Physicians who pass the Maintenance of Certification (MOC) examination given by the American Board of Internal Medicine (ABIM) within 10 years of becoming Board Certified are more than two times less likely to face state medical board disciplinary actions than those who do not pass the exam, according to a recent study published online by the Journal of General Internal Medicine.
ABIM researchers studied MOC exam results and any reported disciplinary actions for nearly 48,000 general internists who became Board Certified between 1990 and 2003. Approximately two percent of the population (949 internists) was disciplined during the study period. Findings showed that:
The risk of disciplinary action against physicians declines as scores on the MOC exam increase.
The percentage of total disciplinary actions in this population that is associated with not having passed ABIM’s MOC exam is 35 percent.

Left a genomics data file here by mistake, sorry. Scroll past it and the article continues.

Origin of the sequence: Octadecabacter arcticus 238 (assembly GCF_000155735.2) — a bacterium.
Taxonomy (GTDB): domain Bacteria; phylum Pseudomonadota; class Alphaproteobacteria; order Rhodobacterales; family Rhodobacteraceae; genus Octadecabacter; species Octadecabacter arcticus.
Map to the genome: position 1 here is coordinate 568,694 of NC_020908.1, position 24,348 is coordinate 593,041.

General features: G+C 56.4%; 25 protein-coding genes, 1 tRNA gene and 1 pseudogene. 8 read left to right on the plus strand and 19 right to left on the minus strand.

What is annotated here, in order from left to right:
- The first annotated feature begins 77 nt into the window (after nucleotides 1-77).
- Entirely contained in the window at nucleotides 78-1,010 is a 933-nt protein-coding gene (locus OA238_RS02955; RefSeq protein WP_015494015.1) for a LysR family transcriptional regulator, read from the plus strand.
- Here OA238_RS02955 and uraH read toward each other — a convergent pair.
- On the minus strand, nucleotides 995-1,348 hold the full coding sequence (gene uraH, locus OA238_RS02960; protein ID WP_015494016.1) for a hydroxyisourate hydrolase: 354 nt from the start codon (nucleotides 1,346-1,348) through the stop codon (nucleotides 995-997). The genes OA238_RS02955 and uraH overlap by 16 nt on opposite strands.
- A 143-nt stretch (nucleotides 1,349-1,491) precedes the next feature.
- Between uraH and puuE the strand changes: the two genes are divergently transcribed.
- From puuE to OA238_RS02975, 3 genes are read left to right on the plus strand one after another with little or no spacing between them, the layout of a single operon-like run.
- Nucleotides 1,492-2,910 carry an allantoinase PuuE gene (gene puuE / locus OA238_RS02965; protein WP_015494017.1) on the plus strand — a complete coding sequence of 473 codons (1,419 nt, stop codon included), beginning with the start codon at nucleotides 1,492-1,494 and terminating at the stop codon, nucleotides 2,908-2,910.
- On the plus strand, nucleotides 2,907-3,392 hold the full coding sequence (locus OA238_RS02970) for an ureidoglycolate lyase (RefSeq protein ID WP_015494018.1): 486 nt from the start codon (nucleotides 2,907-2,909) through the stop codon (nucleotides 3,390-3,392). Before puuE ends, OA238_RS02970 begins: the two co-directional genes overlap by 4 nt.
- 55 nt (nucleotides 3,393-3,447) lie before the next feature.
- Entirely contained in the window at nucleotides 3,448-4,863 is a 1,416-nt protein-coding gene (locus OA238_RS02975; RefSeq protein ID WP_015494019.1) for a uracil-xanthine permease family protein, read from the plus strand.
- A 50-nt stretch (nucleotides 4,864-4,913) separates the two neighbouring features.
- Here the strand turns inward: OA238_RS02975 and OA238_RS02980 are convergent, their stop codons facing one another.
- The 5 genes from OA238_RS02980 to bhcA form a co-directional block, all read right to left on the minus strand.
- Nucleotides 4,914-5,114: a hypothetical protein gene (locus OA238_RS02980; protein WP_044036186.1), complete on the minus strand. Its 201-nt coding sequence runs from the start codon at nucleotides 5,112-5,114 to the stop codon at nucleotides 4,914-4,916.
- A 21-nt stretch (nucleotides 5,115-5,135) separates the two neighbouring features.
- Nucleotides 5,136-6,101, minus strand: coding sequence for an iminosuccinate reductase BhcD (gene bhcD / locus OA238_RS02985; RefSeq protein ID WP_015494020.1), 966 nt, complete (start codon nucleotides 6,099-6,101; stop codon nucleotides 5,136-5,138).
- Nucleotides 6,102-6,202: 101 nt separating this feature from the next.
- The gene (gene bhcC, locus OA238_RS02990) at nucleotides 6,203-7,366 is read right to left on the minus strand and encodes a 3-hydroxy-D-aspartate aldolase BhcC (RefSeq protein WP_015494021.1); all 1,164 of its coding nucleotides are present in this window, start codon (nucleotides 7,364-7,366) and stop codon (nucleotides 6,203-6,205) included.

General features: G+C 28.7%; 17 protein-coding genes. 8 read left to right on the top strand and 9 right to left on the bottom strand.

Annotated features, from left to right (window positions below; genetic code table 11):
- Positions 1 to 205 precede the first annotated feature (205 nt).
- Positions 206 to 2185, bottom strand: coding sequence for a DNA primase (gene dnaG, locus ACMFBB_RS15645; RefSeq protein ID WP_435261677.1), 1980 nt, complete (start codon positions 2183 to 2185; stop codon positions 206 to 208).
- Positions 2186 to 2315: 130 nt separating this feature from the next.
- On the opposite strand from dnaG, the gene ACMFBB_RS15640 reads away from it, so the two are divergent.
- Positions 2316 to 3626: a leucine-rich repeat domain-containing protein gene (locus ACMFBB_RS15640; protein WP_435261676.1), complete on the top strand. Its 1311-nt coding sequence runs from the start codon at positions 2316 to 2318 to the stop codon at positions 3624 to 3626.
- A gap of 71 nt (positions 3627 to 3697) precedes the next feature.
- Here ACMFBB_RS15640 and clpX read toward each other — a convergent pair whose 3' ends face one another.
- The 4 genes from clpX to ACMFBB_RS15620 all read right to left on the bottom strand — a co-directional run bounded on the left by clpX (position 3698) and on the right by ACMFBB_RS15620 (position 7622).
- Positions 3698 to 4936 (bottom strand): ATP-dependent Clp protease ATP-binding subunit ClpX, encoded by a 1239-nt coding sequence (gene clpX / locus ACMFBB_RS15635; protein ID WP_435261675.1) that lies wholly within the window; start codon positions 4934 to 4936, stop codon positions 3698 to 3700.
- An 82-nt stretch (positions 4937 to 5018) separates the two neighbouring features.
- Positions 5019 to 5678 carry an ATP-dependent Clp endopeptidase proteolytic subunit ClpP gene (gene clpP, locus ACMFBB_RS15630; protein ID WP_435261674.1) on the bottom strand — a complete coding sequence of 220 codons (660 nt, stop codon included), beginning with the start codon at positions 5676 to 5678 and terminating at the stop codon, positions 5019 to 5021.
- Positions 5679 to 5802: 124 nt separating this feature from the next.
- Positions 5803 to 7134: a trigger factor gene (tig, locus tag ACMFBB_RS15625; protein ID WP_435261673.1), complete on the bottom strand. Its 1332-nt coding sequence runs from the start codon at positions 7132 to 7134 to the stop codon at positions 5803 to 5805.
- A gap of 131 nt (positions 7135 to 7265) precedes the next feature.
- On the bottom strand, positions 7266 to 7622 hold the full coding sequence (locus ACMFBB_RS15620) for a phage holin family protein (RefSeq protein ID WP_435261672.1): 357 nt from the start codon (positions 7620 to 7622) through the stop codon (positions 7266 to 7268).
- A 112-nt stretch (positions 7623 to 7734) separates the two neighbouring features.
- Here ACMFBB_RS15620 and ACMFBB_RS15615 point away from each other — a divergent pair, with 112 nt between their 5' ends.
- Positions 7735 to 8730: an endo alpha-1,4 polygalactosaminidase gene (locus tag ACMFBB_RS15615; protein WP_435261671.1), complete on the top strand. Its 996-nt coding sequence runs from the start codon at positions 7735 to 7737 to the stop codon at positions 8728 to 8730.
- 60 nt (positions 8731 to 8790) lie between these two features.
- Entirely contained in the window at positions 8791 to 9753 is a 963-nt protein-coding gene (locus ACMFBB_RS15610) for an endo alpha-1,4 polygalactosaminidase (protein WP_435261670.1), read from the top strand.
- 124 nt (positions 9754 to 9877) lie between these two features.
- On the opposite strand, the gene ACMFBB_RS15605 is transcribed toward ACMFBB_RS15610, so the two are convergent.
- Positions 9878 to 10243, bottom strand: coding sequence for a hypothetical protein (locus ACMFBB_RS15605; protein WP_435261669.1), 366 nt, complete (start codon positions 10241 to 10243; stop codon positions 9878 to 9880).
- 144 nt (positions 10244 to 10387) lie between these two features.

Not having passed ABIM’s MOC exam is associated with more severe disciplinary actions.
There was no difference in disciplinary rates associated with the amount of continuing medical education required for state medical licensure, suggesting that completing continuing medical education alone in the amounts required for state licensure does not reduce the risk of disciplinary actions.
Researchers estimated that the number of patients potentially cared for by physicians with disciplinary actions could total hundreds of thousands to several million.